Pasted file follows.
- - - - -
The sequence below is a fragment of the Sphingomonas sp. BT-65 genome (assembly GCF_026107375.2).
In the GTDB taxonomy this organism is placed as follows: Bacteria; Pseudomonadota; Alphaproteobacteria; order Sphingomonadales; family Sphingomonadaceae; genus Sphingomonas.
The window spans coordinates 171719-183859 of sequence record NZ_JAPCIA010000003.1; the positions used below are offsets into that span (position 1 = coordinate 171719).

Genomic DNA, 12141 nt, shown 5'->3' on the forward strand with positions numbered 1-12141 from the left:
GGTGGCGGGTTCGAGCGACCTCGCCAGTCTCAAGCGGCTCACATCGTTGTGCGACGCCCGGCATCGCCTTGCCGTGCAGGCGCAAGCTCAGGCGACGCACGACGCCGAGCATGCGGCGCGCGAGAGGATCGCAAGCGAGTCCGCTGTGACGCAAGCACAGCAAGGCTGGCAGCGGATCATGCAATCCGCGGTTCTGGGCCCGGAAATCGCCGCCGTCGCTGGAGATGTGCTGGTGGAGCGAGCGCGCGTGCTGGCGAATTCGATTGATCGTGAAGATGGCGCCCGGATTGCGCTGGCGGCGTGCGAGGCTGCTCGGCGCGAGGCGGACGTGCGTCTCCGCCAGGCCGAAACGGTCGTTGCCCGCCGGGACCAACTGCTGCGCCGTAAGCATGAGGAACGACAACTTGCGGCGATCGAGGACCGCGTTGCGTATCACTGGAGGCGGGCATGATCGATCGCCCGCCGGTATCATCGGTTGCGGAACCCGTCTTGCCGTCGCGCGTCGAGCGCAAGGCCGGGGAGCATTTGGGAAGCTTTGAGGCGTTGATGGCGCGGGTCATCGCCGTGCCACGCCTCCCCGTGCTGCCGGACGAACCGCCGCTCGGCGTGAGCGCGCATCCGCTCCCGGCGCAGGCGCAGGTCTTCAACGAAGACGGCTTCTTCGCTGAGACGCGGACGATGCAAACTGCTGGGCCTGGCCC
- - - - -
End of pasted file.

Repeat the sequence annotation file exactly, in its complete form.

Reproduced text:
The sequence below is a fragment of the Sphingomonas sp. BT-65 genome (assembly GCF_026107375.2).
In the GTDB taxonomy this organism is placed as follows: Bacteria; Pseudomonadota; Alphaproteobacteria; order Sphingomonadales; family Sphingomonadaceae; genus Sphingomonas.
The window spans coordinates 171719-183859 of sequence record NZ_JAPCIA010000003.1; the positions used below are offsets into that span (position 1 = coordinate 171719).

Genomic DNA, 12141 nt, shown 5'->3' on the forward strand with positions numbered 1-12141 from the left:
GGTGGCGGGTTCGAGCGACCTCGCCAGTCTCAAGCGGCTCACATCGTTGTGCGACGCCCGGCATCGCCTTGCCGTGCAGGCGCAAGCTCAGGCGACGCACGACGCCGAGCATGCGGCGCGCGAGAGGATCGCAAGCGAGTCCGCTGTGACGCAAGCACAGCAAGGCTGGCAGCGGATCATGCAATCCGCGGTTCTGGGCCCGGAAATCGCCGCCGTCGCTGGAGATGTGCTGGTGGAGCGAGCGCGCGTGCTGGCGAATTCGATTGATCGTGAAGATGGCGCCCGGATTGCGCTGGCGGCGTGCGAGGCTGCTCGGCGCGAGGCGGACGTGCGTCTCCGCCAGGCCGAAACGGTCGTTGCCCGCCGGGACCAACTGCTGCGCCGTAAGCATGAGGAACGACAACTTGCGGCGATCGAGGACCGCGTTGCGTATCACTGGAGGCGGGCATGATCGATCGCCCGCCGGTATCATCGGTTGCGGAACCCGTCTTGCCGTCGCGCGTCGAGCGCAAGGCCGGGGAGCATTTGGGAAGCTTTGAGGCGTTGATGGCGCGGGTCATCGCCGTGCCACGCCTCCCCGTGCTGCCGGACGAACCGCCGCTCGGCGTGAGCGCGCATCCGCTCCCGGCGCAGGCGCAGGTCTTCAACGAAGACGGCTTCTTCGCTGAGACGCGGACGATGCAAACTGCTGGGCCTGGCCC